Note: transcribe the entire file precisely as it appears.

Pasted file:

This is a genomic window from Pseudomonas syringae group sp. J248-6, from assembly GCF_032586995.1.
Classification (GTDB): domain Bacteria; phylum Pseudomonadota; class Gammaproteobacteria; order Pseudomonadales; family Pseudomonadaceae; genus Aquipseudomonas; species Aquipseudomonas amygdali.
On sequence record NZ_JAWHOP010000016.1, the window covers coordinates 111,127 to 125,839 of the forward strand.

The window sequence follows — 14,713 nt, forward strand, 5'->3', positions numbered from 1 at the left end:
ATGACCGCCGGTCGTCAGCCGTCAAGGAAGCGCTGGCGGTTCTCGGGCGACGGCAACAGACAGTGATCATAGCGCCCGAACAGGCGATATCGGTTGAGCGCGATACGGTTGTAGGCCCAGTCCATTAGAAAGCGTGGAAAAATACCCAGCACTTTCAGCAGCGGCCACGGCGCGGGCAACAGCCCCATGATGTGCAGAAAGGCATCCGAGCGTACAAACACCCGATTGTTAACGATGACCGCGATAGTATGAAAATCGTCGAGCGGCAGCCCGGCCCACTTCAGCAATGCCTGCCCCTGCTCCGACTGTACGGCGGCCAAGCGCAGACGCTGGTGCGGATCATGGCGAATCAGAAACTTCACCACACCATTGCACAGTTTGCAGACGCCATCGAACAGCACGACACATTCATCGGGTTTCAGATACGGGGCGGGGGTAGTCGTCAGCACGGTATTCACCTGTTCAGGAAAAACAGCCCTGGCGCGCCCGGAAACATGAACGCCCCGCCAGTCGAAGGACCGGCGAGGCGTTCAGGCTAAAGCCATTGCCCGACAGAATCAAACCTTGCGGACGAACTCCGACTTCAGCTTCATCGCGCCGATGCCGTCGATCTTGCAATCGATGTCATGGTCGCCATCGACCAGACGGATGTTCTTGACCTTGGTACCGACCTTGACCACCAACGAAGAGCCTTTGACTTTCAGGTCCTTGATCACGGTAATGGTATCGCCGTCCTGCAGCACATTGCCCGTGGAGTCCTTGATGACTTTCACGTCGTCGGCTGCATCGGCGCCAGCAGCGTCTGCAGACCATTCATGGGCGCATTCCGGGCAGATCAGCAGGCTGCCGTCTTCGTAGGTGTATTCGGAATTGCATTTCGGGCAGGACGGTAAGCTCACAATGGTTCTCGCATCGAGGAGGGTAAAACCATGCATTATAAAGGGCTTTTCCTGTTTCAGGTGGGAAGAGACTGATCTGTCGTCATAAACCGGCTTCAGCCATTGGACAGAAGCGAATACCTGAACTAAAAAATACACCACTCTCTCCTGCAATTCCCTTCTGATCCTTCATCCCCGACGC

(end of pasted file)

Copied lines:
This is a genomic window from Pseudomonas syringae group sp. J248-6, from assembly GCF_032586995.1.
Classification (GTDB): domain Bacteria; phylum Pseudomonadota; class Gammaproteobacteria; order Pseudomonadales; family Pseudomonadaceae; genus Aquipseudomonas; species Aquipseudomonas amygdali.
On sequence record NZ_JAWHOP010000016.1, the window covers coordinates 111,127 to 125,839 of the forward strand.

The window sequence follows — 14,713 nt, forward strand, 5'->3', positions numbered from 1 at the left end:
ATGACCGCCGGTCGTCAGCCGTCAAGGAAGCGCTGGCGGTTCTCGGGCGACGGCAACAGACAGTGATCATAGCGCCCGAACAGGCGATATCGGTTGAGCGCGATACGGTTGTAGGCCCAGTCCATTAGAAAGCGTGGAAAAATACCCAGCACTTTCAGCAGCGGCCACGGCGCGGGCAACAGCCCCATGATGTGCAGAAAGGCATCCGAGCGTACAAACACCCGATTGTTAACGATGACCGCGATAGTATGAAAATCGTCGAGCGGCAGCCCGGCCCACTTCAGCAATGCCTGCCCCTGCTCCGACTGTACGGCGGCCAAGCGCAGACGCTGGTGCGGATCATGGCGAATCAGAAACTTCACCACACCATTGCACAGTTTGCAGACGCCATCGAACAGCACGACACATTCATCGGGTTTCAGATACGGGGCGGGGGTAGTCGTCAGCACGGTATTCACCTGTTCAGGAAAAACAGCCCTGGCGCGCCCGGAAACATGAACGCCCCGCCAGTCGAAGGACCGGCGAGGCGTTCAGGCTAAAGCCATTGCCCGACAGAATCAAACCTTGCGGACGAACTCCGACTTCAGCTTCATCGCGCCGATGCCGTCGATCTTGCAATCGATGTCATGGTCGCCATCGACCAGACGGATGTTCTTGACCTTGGTACCGACCTTGACCACCAACGAAGAGCCTTTGACTTTCAGGTCCTTGATCACGGTAATGGTATCGCCGTCCTGCAGCACATTGCCCGTGGAGTCCTTGATGACTTTCACGTCGTCGGCTGCATCGGCGCCAGCAGCGTCTGCAGACCATTCATGGGCGCATTCCGGGCAGATCAGCAGGCTGCCGTCTTCGTAGGTGTATTCGGAATTGCATTTCGGGCAGGACGGTAAGCTCACAATGGTTCTCGCATCGAGGAGGGTAAAACCATGCATTATAAAGGGCTTTTCCTGTTTCAGGTGGGAAGAGACTGATCTGTCGTCATAAACCGGCTTCAGCCATTGGACAGAAGCGAATACCTGAACTAAAAAATACACCACTCTCTCCTGCAATTCCCTTCTGATCCTTCATCCCCGACGC